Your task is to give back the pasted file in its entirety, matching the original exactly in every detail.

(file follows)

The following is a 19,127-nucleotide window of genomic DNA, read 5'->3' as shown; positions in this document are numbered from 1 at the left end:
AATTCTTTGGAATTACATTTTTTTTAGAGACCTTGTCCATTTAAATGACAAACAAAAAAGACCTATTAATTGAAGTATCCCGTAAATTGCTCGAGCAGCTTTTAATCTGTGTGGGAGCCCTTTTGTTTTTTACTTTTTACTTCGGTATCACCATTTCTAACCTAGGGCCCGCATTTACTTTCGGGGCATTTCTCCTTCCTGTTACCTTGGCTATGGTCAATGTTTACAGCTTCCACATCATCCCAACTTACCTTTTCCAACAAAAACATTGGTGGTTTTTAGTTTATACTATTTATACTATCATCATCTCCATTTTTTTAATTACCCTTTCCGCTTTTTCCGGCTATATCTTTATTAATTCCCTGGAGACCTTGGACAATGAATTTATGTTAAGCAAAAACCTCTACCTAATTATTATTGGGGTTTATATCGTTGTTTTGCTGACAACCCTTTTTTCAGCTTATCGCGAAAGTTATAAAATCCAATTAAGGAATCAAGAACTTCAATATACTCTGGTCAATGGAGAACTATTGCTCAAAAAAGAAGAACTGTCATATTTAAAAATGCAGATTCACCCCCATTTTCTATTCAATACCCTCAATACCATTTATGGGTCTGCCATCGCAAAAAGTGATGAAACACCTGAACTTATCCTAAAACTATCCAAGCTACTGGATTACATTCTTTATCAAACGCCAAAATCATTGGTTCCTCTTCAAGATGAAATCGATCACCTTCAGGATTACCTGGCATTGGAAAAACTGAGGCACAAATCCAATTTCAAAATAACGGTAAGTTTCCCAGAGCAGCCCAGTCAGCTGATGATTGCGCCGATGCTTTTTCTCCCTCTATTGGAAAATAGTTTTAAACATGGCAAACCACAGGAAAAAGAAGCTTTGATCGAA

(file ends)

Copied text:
The following is a 19,127-nucleotide window of genomic DNA, read 5'->3' as shown; positions in this document are numbered from 1 at the left end:
AATTCTTTGGAATTACATTTTTTTTAGAGACCTTGTCCATTTAAATGACAAACAAAAAAGACCTATTAATTGAAGTATCCCGTAAATTGCTCGAGCAGCTTTTAATCTGTGTGGGAGCCCTTTTGTTTTTTACTTTTTACTTCGGTATCACCATTTCTAACCTAGGGCCCGCATTTACTTTCGGGGCATTTCTCCTTCCTGTTACCTTGGCTATGGTCAATGTTTACAGCTTCCACATCATCCCAACTTACCTTTTCCAACAAAAACATTGGTGGTTTTTAGTTTATACTATTTATACTATCATCATCTCCATTTTTTTAATTACCCTTTCCGCTTTTTCCGGCTATATCTTTATTAATTCCCTGGAGACCTTGGACAATGAATTTATGTTAAGCAAAAACCTCTACCTAATTATTATTGGGGTTTATATCGTTGTTTTGCTGACAACCCTTTTTTCAGCTTATCGCGAAAGTTATAAAATCCAATTAAGGAATCAAGAACTTCAATATACTCTGGTCAATGGAGAACTATTGCTCAAAAAAGAAGAACTGTCATATTTAAAAATGCAGATTCACCCCCATTTTCTATTCAATACCCTCAATACCATTTATGGGTCTGCCATCGCAAAAAGTGATGAAACACCTGAACTTATCCTAAAACTATCCAAGCTACTGGATTACATTCTTTATCAAACGCCAAAATCATTGGTTCCTCTTCAAGATGAAATCGATCACCTTCAGGATTACCTGGCATTGGAAAAACTGAGGCACAAATCCAATTTCAAAATAACGGTAAGTTTCCCAGAGCAGCCCAGTCAGCTGATGATTGCGCCGATGCTTTTTCTCCCTCTATTGGAAAATAGTTTTAAACATGGCAAACCACAGGAAAAAGAAGCTTTGATCGAA